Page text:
Melvyn Krauss is a professional economist who often writes about music. He has published on music in the Wall Street Journal, Harper's, and Opera News. In his early years, he mostly spent his time in opera houses. But with the decline of great singers and production values, Mr. Krauss abandoned the opera house in favor of the concert hall where he found the standard of performing to be on a much higher level. He resides in Portola Valley, California with his wife Irene, two Irish setters, and two cats. He considers himself to be a New Yorker-in-exile.  
Is America the New Frontier for Bruckner?

Is America the New Frontier for Bruckner?

I was surprised to see that Michael Tilson Thomas (MTT) is conducting Bruckner’s Seventh Symphony on the San Francisco Symphony’s current tour of Asia. During his long tenure as music director of the SFS, MTT has not conducted that much Anton Bruckner.

That makes sense since a key reason the SFS hired him in the first place was to get away from Bruckner and the more traditional Kapellmeister esthetics of Herbert Blomstedt, MTT’s immediate predecessor in San Francisco, in favor of more modern, contemporary and American music.

Yet Bruckner has been well served in San Francisco during MTT’s tenure since Blomstedt is a regular visitor and seldom fails to bring a Bruckner score with him.

But I wonder how appreciative San Francisco audiences really have been of Blomstedt’s powerful advocacy of Bruckner’s music over the years. Americans don’t get Bruckner’s music you know.

In Europe, Bruckner is on as high a level as Mahler. I was at the Lucerne Festival this summer and there were four major Bruckner symphonies featured: Bernard Haitink conducted the Eight, Daniele Gatti the Fourth, Blomstedt the Fifth and Daniel Barenboim the Sixth. It was a veritable Bruckner mini-festival and it’s like that almost every summer these days. The Europeans just can’t get enough of Bruckner.

How strange! Americans appreciate Beethoven as much as the Europeans do; the same goes for Mozart, Brahms, Schubert and so on. It’s only Bruckner that has failed to conquer the New World. Even top music critics here privately admit to not liking him. Personally, I know very few Bruckner fans in this country.

But things may be changing. The Boston Symphony Orchestra under Andris Nelsons plans to do at least one Bruckner every season. In January, Barenboim is coming with the Staatskapelle Berlin to Carnegie Hall to play a complete Bruckner cycle in nine evenings (from January 19th to the 29th).

That’s a lot of Bruckner and it takes much courage on Carnegie’s part to present all nine Bruckner symphonies in such a short time span.

When I heard the announcement, my first thought was: My God, how are they going to fill the seats. Innovative packaging, that’s how. Carnegie apparently hopes that by pairing Bruckner with a major Mozart piece each evening—including some Mozart piano concertos played and conducted by Barenboim—the crowds will come. We’ll see.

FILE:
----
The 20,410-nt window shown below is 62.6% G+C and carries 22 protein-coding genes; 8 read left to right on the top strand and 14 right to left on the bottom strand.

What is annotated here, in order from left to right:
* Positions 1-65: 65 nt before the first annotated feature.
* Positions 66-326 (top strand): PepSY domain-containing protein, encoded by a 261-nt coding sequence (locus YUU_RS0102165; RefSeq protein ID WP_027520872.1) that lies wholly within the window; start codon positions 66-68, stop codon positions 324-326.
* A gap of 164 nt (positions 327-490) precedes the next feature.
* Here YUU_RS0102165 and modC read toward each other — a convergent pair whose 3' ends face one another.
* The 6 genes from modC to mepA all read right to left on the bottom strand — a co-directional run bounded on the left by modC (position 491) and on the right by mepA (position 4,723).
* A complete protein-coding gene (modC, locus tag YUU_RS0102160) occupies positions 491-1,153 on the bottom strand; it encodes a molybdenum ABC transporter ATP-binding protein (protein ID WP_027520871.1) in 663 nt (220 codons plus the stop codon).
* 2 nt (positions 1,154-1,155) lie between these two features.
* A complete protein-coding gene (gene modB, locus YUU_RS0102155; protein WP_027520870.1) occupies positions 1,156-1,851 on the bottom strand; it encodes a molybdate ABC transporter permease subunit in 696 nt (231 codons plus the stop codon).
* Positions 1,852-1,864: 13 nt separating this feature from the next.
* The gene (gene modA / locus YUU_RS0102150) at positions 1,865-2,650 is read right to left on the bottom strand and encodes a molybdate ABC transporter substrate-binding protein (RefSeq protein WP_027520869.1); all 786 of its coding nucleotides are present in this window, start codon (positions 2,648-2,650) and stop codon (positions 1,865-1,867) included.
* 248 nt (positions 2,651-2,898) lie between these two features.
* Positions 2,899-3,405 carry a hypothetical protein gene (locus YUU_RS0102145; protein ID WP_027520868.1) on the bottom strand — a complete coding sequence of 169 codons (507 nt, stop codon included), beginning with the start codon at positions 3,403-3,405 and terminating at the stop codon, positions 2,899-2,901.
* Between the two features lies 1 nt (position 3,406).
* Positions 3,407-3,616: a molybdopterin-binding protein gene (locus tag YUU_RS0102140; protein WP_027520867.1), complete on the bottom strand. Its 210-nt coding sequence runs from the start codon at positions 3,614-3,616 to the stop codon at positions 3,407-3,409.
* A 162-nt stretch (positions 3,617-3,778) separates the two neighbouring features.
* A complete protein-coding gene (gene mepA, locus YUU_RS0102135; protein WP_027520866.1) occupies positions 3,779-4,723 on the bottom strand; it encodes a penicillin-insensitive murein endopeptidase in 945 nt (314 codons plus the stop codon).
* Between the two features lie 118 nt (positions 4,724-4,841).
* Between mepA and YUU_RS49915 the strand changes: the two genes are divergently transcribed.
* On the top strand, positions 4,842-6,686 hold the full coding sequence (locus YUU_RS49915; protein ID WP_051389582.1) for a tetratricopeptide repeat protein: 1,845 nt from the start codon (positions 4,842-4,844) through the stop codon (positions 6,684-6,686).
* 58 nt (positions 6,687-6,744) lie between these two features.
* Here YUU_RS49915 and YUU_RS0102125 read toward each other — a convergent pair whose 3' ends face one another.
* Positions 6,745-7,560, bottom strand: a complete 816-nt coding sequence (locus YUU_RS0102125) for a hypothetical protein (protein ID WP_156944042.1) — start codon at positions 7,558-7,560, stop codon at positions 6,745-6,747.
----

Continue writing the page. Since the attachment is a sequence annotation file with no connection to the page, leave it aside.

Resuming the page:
I actually heard Baremboim do his high-wire act in Luzern last summer where he played and conducted Mozart’s Piano Concerto KV 537, the so-called ‘Coronation’ concerto, and then after intermission conducted Bruckner’s Sixth. (The photo to the right was taken in Barenboim’s dressing room after the performance when the 89-year old Blomstedt, who attended, dropped by to visit).

It was a terrific performance and bodes extremely well for the Carnegie concerts. At sky high prices the huge KKL concert hall was full and enthusiastic. The Staatskapelle Berlin is one of those fantastic European orchestras you don’t hear much about in the United States even though it is one of Europe’s oldest. Barenboim started his association with the Berlin ensemble in 1992 and was named ‘Conductor for Life’ in 2000.

What stays with me from the Luzern concert was the unusual way Barenboim arranged the musicians on the podium with the basses strung out in the middle against the wall. The brass was placed on both flanks of the basses and the timpani off to the side.

That helped underscore the base line, which is so important to establish the forward momentum of Bruckner’s music, as well as take the edge off the brass, which in the wrong hands can be quite startling in Bruckner’s ever-forward journey towards the Heavenly Kingdom.

The Staatskapelle has a warm unified sound and did everything Barenboim asked of it. It was beautiful and polished Bruckner, not harsh and full of blare. The tempi were brisk as they should be on a Bruckner journey.

Yet Blomstedt’s performance of Bruckner’s Fifth symphony with the Leipzig Gewandhaus Orchestra was the real knock out of the Bruckner mini-festival. Blomstedt is a deeply religious person and his Bruckner is inspired. The performance was met with tumultuous applause and an immediate standing ovation from a public that can be reluctant to stand even for the best.

The Swedish-American conductor who actually resides in Luzern is a true miracle—he is 89 and looks twenty years younger and conducts with a spirit and energy that’s hard to find in men half his age (take a look at the featured picture).

Everyone in the business is talking about him with awe, appreciation and love.

San Francisco wanted to get away from old fashioned—but old fashioned now seems to be winning the day. It may be time for Bruckner in America after all!

A Gal Named Sol

A Gal Named Sol

Los Angeles Philharmonic; More Dud than Dude

Los Angeles Philharmonic; More Dud than Dude